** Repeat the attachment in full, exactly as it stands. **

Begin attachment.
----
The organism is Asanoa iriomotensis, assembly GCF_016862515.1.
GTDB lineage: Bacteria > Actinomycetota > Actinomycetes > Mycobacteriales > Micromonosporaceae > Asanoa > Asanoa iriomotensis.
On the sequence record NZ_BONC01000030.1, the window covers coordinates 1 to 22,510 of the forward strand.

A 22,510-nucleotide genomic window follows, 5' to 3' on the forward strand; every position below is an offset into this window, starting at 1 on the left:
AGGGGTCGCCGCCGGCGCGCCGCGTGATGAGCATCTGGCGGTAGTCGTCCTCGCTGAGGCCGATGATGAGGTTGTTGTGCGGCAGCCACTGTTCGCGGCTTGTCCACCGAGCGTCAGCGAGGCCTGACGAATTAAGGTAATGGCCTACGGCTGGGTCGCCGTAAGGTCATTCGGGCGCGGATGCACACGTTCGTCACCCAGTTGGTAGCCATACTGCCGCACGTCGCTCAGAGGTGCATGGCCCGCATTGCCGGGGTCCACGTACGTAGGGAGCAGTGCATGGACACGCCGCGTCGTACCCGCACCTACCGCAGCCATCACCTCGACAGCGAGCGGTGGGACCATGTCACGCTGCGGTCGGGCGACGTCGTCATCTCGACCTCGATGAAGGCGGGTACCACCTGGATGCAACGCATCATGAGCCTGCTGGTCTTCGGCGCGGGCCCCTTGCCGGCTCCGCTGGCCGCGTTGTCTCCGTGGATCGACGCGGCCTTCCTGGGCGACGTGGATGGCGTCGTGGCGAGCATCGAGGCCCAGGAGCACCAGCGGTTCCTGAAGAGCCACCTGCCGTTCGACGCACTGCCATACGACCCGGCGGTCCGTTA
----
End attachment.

The organism is Asanoa iriomotensis, assembly GCF_016862515.1.
GTDB lineage: Bacteria > Actinomycetota > Actinomycetes > Mycobacteriales > Micromonosporaceae > Asanoa > Asanoa iriomotensis.
On the sequence record NZ_BONC01000030.1, the window covers coordinates 1 to 22,510 of the forward strand.

A 22,510-nucleotide genomic window follows, 5' to 3' on the forward strand; every position below is an offset into this window, starting at 1 on the left:
AGGGGTCGCCGCCGGCGCGCCGCGTGATGAGCATCTGGCGGTAGTCGTCCTCGCTGAGGCCGATGATGAGGTTGTTGTGCGGCAGCCACTGTTCGCGGCTTGTCCACCGAGCGTCAGCGAGGCCTGACGAATTAAGGTAATGGCCTACGGCTGGGTCGCCGTAAGGTCATTCGGGCGCGGATGCACACGTTCGTCACCCAGTTGGTAGCCATACTGCCGCACGTCGCTCAGAGGTGCATGGCCCGCATTGCCGGGGTCCACGTACGTAGGGAGCAGTGCATGGACACGCCGCGTCGTACCCGCACCTACCGCAGCCATCACCTCGACAGCGAGCGGTGGGACCATGTCACGCTGCGGTCGGGCGACGTCGTCATCTCGACCTCGATGAAGGCGGGTACCACCTGGATGCAACGCATCATGAGCCTGCTGGTCTTCGGCGCGGGCCCCTTGCCGGCTCCGCTGGCCGCGTTGTCTCCGTGGATCGACGCGGCCTTCCTGGGCGACGTGGATGGCGTCGTGGCGAGCATCGAGGCCCAGGAGCACCAGCGGTTCCTGAAGAGCCACCTGCCGTTCGACGCACTGCCATACGACCCGGCGGTCCGTTA